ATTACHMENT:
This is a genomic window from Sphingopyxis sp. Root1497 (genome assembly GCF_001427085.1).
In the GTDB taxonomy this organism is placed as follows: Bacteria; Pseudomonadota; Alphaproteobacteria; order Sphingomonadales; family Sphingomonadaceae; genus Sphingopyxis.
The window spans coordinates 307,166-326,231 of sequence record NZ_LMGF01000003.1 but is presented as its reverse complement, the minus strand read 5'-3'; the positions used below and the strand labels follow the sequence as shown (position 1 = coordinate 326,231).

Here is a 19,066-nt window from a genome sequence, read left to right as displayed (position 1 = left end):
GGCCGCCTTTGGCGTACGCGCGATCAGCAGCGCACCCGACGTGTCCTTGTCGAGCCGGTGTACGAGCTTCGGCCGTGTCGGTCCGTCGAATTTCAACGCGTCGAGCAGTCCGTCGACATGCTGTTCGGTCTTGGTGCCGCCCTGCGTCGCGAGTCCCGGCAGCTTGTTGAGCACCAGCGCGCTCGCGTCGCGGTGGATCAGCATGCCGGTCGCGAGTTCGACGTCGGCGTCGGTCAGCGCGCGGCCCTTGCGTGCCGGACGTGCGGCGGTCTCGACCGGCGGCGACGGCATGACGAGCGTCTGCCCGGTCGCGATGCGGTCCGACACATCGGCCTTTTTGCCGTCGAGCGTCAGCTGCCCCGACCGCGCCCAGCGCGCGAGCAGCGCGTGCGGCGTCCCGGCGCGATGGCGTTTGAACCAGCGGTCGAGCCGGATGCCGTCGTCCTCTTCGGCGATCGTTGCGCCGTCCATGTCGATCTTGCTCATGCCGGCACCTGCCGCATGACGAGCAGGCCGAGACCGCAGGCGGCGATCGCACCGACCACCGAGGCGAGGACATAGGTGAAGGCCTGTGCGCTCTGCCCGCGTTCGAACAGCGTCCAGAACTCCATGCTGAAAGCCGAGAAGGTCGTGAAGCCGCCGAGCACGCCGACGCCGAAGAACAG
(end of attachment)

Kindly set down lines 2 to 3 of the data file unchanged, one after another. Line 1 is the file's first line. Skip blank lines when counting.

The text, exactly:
In the GTDB taxonomy this organism is placed as follows: Bacteria; Pseudomonadota; Alphaproteobacteria; order Sphingomonadales; family Sphingomonadaceae; genus Sphingopyxis.
The window spans coordinates 307,166-326,231 of sequence record NZ_LMGF01000003.1 but is presented as its reverse complement, the minus strand read 5'-3'; the positions used below and the strand labels follow the sequence as shown (position 1 = coordinate 326,231).